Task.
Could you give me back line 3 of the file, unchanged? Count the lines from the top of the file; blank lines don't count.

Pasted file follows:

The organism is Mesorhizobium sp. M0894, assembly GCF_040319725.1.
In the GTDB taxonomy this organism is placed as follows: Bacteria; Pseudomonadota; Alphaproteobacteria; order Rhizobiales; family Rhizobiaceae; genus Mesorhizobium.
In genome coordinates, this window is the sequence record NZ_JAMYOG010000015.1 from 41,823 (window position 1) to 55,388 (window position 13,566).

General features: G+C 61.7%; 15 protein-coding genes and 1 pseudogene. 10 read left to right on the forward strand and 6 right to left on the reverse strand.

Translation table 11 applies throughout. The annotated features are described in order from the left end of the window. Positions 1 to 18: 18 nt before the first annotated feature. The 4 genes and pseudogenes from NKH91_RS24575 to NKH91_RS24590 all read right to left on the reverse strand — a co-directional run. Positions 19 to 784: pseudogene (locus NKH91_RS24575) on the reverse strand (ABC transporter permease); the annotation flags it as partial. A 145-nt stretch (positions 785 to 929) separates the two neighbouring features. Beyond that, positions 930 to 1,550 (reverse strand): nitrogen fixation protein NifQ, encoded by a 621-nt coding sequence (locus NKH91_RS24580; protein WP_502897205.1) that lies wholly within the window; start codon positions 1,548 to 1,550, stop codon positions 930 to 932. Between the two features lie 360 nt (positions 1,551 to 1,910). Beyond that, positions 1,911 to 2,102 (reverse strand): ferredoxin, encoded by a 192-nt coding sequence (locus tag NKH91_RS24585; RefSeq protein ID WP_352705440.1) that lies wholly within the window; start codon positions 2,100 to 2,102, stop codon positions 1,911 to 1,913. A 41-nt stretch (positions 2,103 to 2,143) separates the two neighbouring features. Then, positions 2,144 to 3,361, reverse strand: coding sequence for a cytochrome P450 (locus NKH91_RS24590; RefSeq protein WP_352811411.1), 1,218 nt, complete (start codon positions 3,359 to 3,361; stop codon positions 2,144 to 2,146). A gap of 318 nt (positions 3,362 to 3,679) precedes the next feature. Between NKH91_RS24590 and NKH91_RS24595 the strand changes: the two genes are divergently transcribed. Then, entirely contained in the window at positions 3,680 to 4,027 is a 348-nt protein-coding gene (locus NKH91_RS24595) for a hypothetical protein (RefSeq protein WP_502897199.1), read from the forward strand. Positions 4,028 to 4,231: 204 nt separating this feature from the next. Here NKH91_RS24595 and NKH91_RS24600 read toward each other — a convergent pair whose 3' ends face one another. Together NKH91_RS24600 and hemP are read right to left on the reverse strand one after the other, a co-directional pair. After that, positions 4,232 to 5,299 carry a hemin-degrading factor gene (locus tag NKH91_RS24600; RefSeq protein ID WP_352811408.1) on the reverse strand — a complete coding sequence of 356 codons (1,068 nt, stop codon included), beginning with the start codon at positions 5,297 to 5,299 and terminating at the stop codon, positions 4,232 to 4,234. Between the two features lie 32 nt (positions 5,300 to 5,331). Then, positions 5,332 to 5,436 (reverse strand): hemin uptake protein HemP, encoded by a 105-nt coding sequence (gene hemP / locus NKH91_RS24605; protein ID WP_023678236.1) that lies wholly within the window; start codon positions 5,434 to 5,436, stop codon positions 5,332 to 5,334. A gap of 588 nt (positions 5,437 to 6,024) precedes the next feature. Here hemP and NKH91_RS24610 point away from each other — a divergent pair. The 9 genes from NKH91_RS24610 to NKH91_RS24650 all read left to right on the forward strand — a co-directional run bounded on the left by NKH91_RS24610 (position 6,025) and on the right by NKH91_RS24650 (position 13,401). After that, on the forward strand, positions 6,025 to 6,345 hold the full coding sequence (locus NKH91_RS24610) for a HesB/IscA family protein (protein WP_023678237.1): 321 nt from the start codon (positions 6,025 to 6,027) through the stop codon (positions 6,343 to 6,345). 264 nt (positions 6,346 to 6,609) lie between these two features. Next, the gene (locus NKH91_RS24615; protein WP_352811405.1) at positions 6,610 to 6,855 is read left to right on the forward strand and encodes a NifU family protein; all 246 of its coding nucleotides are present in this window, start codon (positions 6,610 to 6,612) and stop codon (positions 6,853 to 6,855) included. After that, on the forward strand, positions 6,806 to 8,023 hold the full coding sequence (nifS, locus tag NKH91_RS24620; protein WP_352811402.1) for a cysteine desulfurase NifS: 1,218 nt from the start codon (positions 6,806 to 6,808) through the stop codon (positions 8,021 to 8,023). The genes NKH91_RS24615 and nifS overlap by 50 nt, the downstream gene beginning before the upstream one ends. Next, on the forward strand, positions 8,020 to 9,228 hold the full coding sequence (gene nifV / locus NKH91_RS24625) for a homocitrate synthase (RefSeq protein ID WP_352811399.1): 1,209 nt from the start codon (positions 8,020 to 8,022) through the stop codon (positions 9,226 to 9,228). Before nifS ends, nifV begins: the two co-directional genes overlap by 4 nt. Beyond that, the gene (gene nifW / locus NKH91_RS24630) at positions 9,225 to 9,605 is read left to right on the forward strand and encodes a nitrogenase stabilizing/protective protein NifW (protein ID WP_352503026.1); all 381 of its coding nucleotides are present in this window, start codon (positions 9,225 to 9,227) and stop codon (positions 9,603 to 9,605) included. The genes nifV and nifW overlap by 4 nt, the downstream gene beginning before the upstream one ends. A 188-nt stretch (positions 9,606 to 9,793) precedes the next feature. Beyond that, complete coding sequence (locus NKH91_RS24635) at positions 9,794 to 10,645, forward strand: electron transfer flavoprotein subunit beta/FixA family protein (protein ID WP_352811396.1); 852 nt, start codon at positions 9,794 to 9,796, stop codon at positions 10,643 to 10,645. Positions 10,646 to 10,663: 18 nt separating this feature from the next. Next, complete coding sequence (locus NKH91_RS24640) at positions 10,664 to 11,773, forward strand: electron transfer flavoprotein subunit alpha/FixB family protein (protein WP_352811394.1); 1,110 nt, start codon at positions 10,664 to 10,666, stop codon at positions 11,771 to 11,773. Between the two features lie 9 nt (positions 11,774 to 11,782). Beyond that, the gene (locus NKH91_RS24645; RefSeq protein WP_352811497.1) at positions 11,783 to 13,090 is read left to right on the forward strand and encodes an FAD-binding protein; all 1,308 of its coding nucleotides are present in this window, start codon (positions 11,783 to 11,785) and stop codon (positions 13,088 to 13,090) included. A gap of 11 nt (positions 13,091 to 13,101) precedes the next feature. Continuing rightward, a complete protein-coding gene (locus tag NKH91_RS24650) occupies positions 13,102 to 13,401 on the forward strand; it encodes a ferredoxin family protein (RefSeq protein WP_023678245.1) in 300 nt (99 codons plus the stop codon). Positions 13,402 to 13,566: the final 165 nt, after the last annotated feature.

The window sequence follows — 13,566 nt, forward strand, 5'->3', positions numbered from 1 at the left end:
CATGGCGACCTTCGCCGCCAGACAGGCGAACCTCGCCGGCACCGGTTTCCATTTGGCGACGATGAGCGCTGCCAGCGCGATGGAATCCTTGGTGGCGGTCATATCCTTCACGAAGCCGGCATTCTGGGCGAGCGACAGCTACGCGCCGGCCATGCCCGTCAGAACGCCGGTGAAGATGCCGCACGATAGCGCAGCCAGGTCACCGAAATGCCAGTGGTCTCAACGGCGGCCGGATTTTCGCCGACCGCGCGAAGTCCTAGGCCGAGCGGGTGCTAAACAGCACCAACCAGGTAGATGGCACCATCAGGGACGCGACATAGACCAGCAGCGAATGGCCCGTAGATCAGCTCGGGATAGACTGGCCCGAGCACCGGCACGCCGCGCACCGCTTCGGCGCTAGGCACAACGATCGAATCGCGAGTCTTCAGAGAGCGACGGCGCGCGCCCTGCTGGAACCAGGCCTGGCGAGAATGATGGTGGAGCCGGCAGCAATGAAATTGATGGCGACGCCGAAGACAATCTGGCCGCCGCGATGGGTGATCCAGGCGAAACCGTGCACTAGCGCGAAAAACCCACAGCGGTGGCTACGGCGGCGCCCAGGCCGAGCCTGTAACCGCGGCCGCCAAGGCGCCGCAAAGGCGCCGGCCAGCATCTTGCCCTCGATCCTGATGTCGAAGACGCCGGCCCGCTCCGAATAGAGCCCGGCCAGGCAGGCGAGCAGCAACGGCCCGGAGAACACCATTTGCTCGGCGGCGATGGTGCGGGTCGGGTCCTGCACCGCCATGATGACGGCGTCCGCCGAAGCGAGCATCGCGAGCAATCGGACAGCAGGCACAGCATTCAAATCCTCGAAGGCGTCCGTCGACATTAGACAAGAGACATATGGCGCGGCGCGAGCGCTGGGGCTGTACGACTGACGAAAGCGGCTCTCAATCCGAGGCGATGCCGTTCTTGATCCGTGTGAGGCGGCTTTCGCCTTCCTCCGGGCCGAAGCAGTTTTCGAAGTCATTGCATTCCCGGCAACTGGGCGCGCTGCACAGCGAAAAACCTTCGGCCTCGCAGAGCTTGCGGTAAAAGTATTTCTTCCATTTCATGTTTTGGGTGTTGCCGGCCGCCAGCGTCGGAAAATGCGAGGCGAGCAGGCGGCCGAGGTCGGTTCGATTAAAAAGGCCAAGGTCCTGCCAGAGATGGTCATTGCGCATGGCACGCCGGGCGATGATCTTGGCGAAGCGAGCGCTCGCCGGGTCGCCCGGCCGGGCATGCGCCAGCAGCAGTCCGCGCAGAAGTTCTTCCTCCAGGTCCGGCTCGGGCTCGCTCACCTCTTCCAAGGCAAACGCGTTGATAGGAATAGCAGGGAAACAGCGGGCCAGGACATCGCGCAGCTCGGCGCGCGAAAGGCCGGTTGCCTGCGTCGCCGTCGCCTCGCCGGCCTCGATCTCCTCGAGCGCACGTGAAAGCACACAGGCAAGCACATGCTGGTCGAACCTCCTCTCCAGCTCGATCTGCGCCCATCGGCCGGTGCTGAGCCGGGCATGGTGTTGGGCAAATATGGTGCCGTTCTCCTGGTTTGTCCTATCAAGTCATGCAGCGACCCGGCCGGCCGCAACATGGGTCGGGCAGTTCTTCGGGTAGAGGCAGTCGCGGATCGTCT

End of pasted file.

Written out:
In genome coordinates, this window is the sequence record NZ_JAMYOG010000015.1 from 41,823 (window position 1) to 55,388 (window position 13,566).